Is it Better to Buy or Rent?

It's a good time to buy, but renting is better if you're not ready to stay put at least five years.

Buy and Rent Checkboxes on an Adhesive Note
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By Pat Mertz Esswein

If you're uncertain where life might take you next -- for a job, a relationship or just a change of scenery -- renting beats buying. It costs a lot less in terms of time, effort and money to break a lease than to sell or rent out a home that you own. Plus, the landlord is responsible for maintenance and repairs.

Buying can be a great investment -- or a lousy one, depending on the market where you live when you buy and when you sell. If you buy and home values go down, you may have to wait to sell to get back the money you invested in a down payment and mortgage closing costs (see advice on what it takes to qualify for a mortgage).

It usually makes sense to buy only if you plan to stay in your home for five to seven years. That's generally long enough to recoup the upfront cost to get a mortgage and the back-end costs to sell and pay an agent's commission. If you fit that profile, now is a good time to buy; most cities in the U.S. have recovered from the housing market bust that began in mid 2006, and mortgage rates are still superlow. Once you become a homeowner and prices rise, you'll be rewarded with the power of leverage -- you may put only 20 percent (or less) down, but you get 100 percent of the appreciation. Regardless of whether your home's value goes up, you'll benefit from the tax deductions for mortgage interest and property taxes if you itemize deductions on your federal tax return. And you will probably be able to keep up to $250,000 of profit tax-free when you sell ($500,000 if you're married and file your income taxes jointly).

If you're on the fence about buying or renting, take a look at the price-to-rent ratio where you live (the median sale price of a home divided by the average annual rent for a comparable one). In general, if the ratio is less than 15, the market favors home buyers; if it's more than 20, it rewards renters. Right now, the ratio nationally is a balanced 14.8, according to Marcus & Millichap, a real estate research firm. Ratios between 15 and 20 can go either way, depending on factors such as taxes and the potential for appreciation. The ratios in such millennial meccas as New York City, San Francisco and Washington, D.C., typically favor renters, but a spike in rents and low mortgage rates is tipping the ratios in favor of buyers. (For a look at the largest 100 cities, see Trulia's Rent vs. Buy Map and use the calculator to assess your situation.)

Even with your down payment in hand, landing your dream home could be a challenge, especially in markets where the inventory of homes for sale is low (often the same markets where rents are inflated) and the best homes attract multiple bids. What you can do: Get preapproved for financing to make your bid more attractive. And ask the seller's agent if you can get the home inspected before you make an offer so you don't have to include it as a contingency in the contract.

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Buying bad advice? Too much $$ for upkeep? Sure it costs to keep up, just like keeping up a car or even your body. But here's our experience: Bought house for $20,000; kept it rented over the years and contributed probably another $20,000 for upkeep. Sold for $100,000. Another: bought for $89,000. Kept for 20 years; sold for $195,000. A third: Eventually sold parents house which was purchased in 1964 for $42,000, in in the right neighborhood - following their deaths, we sold 40 years later for a million. Think long-term and you'll always be fine. When you rent you're paying someone else's mortgage so we landlords LOVE that. In fact, don't buy - keep renting and thinking short term; that helps make those of us who are landlords wealthier.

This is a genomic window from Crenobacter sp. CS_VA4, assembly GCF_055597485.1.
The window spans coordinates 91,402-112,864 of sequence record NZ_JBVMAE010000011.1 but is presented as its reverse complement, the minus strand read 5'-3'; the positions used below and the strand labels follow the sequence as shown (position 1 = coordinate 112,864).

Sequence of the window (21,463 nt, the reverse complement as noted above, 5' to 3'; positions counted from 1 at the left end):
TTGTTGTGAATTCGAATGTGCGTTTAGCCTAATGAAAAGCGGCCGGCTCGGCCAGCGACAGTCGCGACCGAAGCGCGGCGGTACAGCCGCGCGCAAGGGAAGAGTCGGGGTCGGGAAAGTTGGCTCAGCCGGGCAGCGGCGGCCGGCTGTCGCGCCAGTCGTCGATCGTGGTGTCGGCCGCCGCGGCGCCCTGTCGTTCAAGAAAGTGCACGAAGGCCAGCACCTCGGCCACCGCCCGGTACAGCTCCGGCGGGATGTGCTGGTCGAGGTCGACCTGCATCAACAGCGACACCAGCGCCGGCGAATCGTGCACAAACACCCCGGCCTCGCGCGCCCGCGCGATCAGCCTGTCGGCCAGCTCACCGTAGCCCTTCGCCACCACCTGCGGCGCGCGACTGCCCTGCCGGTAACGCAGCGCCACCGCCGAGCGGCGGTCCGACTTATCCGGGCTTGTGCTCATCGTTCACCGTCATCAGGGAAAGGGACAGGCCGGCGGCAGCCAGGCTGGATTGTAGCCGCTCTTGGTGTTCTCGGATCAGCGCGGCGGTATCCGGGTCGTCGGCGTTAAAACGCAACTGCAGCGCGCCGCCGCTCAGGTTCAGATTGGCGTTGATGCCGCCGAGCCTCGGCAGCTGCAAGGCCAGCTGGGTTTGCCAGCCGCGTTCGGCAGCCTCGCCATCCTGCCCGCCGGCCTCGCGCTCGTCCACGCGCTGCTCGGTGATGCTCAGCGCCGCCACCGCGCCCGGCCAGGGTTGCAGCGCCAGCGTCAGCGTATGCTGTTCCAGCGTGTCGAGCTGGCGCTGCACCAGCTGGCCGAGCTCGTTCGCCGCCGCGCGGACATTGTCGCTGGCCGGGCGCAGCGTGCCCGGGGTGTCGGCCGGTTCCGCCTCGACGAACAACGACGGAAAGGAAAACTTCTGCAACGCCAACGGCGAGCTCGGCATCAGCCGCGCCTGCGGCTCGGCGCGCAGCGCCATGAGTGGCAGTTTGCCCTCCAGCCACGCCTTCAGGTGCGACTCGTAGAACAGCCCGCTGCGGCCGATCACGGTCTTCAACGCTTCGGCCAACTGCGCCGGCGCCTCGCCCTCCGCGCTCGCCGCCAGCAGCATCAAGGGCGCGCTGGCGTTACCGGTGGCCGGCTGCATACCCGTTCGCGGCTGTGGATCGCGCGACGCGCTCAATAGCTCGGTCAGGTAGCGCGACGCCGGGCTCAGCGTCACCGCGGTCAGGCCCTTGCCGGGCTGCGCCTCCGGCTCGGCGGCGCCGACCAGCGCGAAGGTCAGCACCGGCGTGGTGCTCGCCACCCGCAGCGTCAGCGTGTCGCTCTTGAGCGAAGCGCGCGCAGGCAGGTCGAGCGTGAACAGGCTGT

June 01 2014 at 11:51 PM Report abuse rate up rate down Reply

Have a home inspection before you make an offer? Are you CRAZY? I've been a CA Realtor for 21 years and you'd have to be a complete idiot to take that advice... while you're spending your $350 on an inspection, three other offers are on the table. Stupid advice. I trust whoever wrote this isn't using his/her own name.

June 01 2014 at 11:36 PM Report abuse rate up rate down Reply

Well all the folks I went to school with, seem to believe it's better to sell your shack to some unsuspecting moron, leave town and do it somewares else, all over again, called Capitalism I think, amazing how stuff works

June 01 2014 at 7:30 PM Report abuse +1 rate up rate down Reply

All said and done, be way cheaper in the long run, to just move in with your elderly parents and let them figure all this crap out.

June 01 2014 at 7:14 PM Report abuse rate up rate down Reply

I would say, ask a homeless person or family which they prefer, if you really want to get a grasp on the subject or situation. Or phrase it like- How doe's it feel after buying a home you could not really afford but the banks seemed to think you could, lost it during the housing bubble crash along with your job that was better filled by some terd in China? Wow talk about putting things in perspective. Any more stupid questions?

June 01 2014 at 7:02 PM Report abuse +1 rate up rate down Reply

Just rent, I have owned my house for 28 years and now all the slime that's moving in are ruining the place! When your area gets old all you get are slime coming in and more slime.

June 01 2014 at 4:08 PM Report abuse +2 rate up rate down Reply
1 reply to Jeanne's comment

Plus the cost of upkeep! I have lived in my home for forty years, the last 15 by myself and am really struggling to keep up with the repairs as my home ages. Time to sell and rent or move to a much warmer climate and possible allow someone else to take care of the upkeep and repairs.

June 01 2014 at 9:48 PM Report abuse rate up rate down Reply